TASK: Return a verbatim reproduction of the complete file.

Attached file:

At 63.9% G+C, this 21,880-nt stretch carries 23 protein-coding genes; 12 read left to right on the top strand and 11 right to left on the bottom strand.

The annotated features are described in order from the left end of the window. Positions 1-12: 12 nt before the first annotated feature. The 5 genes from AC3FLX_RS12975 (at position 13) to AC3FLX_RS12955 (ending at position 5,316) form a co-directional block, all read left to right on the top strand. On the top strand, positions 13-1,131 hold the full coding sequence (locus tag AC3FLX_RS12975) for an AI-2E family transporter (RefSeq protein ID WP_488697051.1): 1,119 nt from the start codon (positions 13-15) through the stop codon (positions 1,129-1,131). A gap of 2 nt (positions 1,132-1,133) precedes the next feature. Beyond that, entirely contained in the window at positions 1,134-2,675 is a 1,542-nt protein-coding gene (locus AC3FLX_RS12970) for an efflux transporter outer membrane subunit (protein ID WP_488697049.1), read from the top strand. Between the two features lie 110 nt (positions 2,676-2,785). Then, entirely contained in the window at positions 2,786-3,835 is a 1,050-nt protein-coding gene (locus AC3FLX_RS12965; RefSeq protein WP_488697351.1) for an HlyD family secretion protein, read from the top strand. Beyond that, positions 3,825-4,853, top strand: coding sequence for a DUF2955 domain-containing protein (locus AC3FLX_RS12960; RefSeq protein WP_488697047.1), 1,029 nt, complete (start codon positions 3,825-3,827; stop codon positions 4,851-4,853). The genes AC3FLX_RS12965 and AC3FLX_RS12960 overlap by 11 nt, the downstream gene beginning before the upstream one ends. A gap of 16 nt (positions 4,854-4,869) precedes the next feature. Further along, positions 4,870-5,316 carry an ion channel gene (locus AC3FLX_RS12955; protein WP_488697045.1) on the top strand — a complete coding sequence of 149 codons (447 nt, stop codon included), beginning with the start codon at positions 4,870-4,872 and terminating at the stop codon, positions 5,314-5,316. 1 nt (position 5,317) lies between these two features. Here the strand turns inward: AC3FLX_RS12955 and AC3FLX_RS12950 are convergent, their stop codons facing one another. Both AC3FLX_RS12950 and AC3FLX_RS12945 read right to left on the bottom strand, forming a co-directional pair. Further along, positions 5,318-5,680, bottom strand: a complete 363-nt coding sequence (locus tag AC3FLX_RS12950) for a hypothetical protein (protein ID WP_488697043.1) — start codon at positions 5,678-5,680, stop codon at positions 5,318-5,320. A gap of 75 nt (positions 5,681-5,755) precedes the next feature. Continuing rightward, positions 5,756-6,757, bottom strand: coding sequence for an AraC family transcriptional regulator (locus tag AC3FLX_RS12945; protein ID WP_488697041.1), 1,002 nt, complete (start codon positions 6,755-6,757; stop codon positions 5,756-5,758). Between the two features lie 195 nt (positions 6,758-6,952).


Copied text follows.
At 63.9% G+C, this 21,880-nt stretch carries 23 protein-coding genes; 12 read left to right on the top strand and 11 right to left on the bottom strand.

The annotated features are described in order from the left end of the window. Positions 1-12: 12 nt before the first annotated feature. The 5 genes from AC3FLX_RS12975 (at position 13) to AC3FLX_RS12955 (ending at position 5,316) form a co-directional block, all read left to right on the top strand. On the top strand, positions 13-1,131 hold the full coding sequence (locus tag AC3FLX_RS12975) for an AI-2E family transporter (RefSeq protein ID WP_488697051.1): 1,119 nt from the start codon (positions 13-15) through the stop codon (positions 1,129-1,131). A gap of 2 nt (positions 1,132-1,133) precedes the next feature. Beyond that, entirely contained in the window at positions 1,134-2,675 is a 1,542-nt protein-coding gene (locus AC3FLX_RS12970) for an efflux transporter outer membrane subunit (protein ID WP_488697049.1), read from the top strand. Between the two features lie 110 nt (positions 2,676-2,785). Then, entirely contained in the window at positions 2,786-3,835 is a 1,050-nt protein-coding gene (locus AC3FLX_RS12965; RefSeq protein WP_488697351.1) for an HlyD family secretion protein, read from the top strand. Beyond that, positions 3,825-4,853, top strand: coding sequence for a DUF2955 domain-containing protein (locus AC3FLX_RS12960; RefSeq protein WP_488697047.1), 1,029 nt, complete (start codon positions 3,825-3,827; stop codon positions 4,851-4,853). The genes AC3FLX_RS12965 and AC3FLX_RS12960 overlap by 11 nt, the downstream gene beginning before the upstream one ends. A gap of 16 nt (positions 4,854-4,869) precedes the next feature. Further along, positions 4,870-5,316 carry an ion channel gene (locus AC3FLX_RS12955; protein WP_488697045.1) on the top strand — a complete coding sequence of 149 codons (447 nt, stop codon included), beginning with the start codon at positions 4,870-4,872 and terminating at the stop codon, positions 5,314-5,316. 1 nt (position 5,317) lies between these two features. Here the strand turns inward: AC3FLX_RS12955 and AC3FLX_RS12950 are convergent, their stop codons facing one another. Both AC3FLX_RS12950 and AC3FLX_RS12945 read right to left on the bottom strand, forming a co-directional pair. Further along, positions 5,318-5,680, bottom strand: a complete 363-nt coding sequence (locus tag AC3FLX_RS12950) for a hypothetical protein (protein ID WP_488697043.1) — start codon at positions 5,678-5,680, stop codon at positions 5,318-5,320. A gap of 75 nt (positions 5,681-5,755) precedes the next feature. Continuing rightward, positions 5,756-6,757, bottom strand: coding sequence for an AraC family transcriptional regulator (locus tag AC3FLX_RS12945; protein ID WP_488697041.1), 1,002 nt, complete (start codon positions 6,755-6,757; stop codon positions 5,756-5,758). Between the two features lie 195 nt (positions 6,758-6,952).